Volume 17, Issue 2 Editorial

Stylized Image of the Word Editorial

Spring 2018

Information is power. How a nation uses that power determines how effective that country can be in influencing world politics. The use of information to affect international relations has a long and varied history: in the past, governments or leadership elites would control information, thereby exercising power over their people. Historically, the primary elements of power included military, economic, and diplomatic factors; in the 21st century, the control of information is rapidly assuming a place of primacy in the conduct of foreign policy. However, the tremendous advances in computer technology, telecommunications, and perception management over the last decade have forever shattered the monopoly of control governments once held with regard to information. Because nations no longer control the flow of information, they can only attempt to coordinate its use as best as possible.

This new reality, in which the power of information has been disseminated from the government to the masses, is a radical change, the implications of which are still dawning on politicians, bureaucrats, and militaries. In fact, this shift has changed the power structure of international relations. No longer will international relations be conducted only by large organisations or nations which exercise control over this element of power; instead, smaller, more nimble activities and agencies will succeed in this new era. Structures that can best maximise their capabilities in the information age, whether they be at the strategical, operational, or tactical level, and the governments that control them will be in a formidable position to gain power.

These changes have made the control of information different from other weapons or forms of power. The most important concept to remember about information, per se, is that while it is normally thought of as a process, it is above all a way of thinking about relationships. Information is an enabler, a ‘source multiplier’, a tool that increases an agent’s ability to shape the operational environment. It can be a decision-tool, a central theme for an offensive campaign, or even a force multiplier; but in the end, it all comes back to the question of how information can be used as a source of power. Therefore, information must be understood for what it truly is—a weapon. If not used correctly, it can backfire just like any other kinetic device in any weapons inventory.

We look forward to your continued involvement with the JIW and the cyber academic conferences noted here.

•    The next event is the 14th annual International Conference on Cyber Warfare and Security (ICCWS) to be held 28 Feb-01 Mar 2019 at Stellenbosch University (South Africa). For more information, visit this site: https://www.clocate.com/conference/14th-International- Conference-on-Cyber-Warfare-and-Security-ICCWS-2019/45128/.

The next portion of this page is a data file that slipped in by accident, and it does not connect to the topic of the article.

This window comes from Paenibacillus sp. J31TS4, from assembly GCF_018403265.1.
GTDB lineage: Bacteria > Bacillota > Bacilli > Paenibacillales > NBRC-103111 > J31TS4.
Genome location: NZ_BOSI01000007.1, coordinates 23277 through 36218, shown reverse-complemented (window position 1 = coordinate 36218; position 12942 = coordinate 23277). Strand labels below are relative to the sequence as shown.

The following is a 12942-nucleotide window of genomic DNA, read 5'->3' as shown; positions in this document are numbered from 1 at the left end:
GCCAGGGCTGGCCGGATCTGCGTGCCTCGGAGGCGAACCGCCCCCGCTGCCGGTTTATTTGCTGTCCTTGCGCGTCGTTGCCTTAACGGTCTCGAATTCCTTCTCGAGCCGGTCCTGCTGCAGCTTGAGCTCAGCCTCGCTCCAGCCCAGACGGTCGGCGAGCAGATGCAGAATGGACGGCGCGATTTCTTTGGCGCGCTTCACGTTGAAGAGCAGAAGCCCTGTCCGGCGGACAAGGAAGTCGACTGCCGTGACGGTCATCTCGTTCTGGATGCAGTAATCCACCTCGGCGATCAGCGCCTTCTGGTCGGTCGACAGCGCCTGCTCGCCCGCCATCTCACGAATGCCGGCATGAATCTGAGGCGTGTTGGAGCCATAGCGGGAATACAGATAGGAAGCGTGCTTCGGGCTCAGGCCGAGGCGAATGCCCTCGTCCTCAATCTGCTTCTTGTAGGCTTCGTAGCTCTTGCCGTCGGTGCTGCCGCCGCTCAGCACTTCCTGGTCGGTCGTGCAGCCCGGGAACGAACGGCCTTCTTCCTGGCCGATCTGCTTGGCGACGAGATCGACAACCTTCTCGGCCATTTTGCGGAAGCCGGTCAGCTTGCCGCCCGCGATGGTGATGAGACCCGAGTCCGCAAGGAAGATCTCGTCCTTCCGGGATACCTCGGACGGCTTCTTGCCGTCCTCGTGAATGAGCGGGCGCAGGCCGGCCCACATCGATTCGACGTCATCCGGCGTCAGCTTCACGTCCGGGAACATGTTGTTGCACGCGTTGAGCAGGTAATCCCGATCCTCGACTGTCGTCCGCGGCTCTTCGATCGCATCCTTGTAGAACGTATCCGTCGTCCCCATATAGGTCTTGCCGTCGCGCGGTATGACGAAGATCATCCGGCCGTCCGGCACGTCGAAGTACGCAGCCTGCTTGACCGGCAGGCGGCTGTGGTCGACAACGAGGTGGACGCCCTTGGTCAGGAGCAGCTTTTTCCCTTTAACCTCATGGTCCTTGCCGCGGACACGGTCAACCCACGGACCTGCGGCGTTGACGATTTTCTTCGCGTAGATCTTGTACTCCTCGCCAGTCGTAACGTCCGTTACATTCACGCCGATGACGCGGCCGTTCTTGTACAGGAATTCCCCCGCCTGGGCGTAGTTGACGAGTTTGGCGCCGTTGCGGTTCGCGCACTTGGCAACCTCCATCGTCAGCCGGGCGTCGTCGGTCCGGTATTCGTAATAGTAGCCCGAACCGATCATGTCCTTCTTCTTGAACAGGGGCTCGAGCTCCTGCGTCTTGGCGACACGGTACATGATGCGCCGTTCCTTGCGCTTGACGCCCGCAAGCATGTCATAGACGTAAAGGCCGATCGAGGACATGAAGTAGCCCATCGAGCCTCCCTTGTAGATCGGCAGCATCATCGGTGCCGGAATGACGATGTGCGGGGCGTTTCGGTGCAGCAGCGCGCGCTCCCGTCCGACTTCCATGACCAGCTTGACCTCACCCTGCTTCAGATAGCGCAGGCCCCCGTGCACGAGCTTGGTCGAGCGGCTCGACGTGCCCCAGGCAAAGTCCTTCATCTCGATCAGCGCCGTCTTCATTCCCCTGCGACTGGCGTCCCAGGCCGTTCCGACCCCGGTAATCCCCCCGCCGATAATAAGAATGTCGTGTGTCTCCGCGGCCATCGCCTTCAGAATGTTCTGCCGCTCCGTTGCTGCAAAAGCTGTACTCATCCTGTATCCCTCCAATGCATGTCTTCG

•    The 15th annual ICCWS (March 2020) will be at Old Dominion University (Norfolk, VA, U.S.).

•    The 18th European Conference on Cyber Warfare & Security will be held at the University of Coimbra in Portugal in July 2019. For more information, see https://www.clocate.com/conference/18th-European-Conference-on-Cyber-Warfare-and- Security-ECCWS-2019/2310/.

•    The Australians usually host the Edith Cowan University Security Research Institute in Perth, Australia in early December of each year. This event hosts five different security- based conferences over these three days: https://www.ecu.edu.au/conferences/2018/2018- sri-security-congress/overview.

As always, the Journal of Information Warfare will continue to bring its readers high quality, highly technical papers on  cutting-edge  information  warfare  and  cyber  warfare topics.  This mission relies on subject matter experts and researchers who conduct double-blind peer reviews on articles submitted to the journal. If you would like to serve on our editorial board and appear in our print and online masthead, contact me (larmistead@gbpts.com), Diane Silver (dsilver@gbpts.com), or Angel Linzy (alinzy@gbpts.com)

Cheers, Dr. Leigh Armistead, CISSP
Chief Editor, Journal of Information Warfare
larmistead@gbpts.com


AUTHORS

Photo of Dr. Edwin Leigh Armistead

Peregrine Technical Solutions, LLC Yorktown, VA

Dr. Leigh Armistead is the President of Peregrine Technical Solutions, a certified 8(a) small business that specializes in cyber security, and the Chief Editor of the Journal  of  Information Warfare. He graduated from the U.S. Naval Academy (1984), earned  a  master’s  degree  in Military History from Old Dominion University (1993), and a doctorate in Computer and Information Science from Edith Cowan University (2009). His major field of study is cyber power. He has published three books—all of which focus on the full spectrum of information warfare. He founded the International Conference on Cyber Warfare and Security, and the Vice-Chair Working Group 9.10–ICT Uses in Peace and War. He is a retired Naval officer.

 

Journal of Information Warfare

The definitive publication for the best and latest research and analysis on information warfare, information operations, and cyber crime. Available in traditional hard copy or online.

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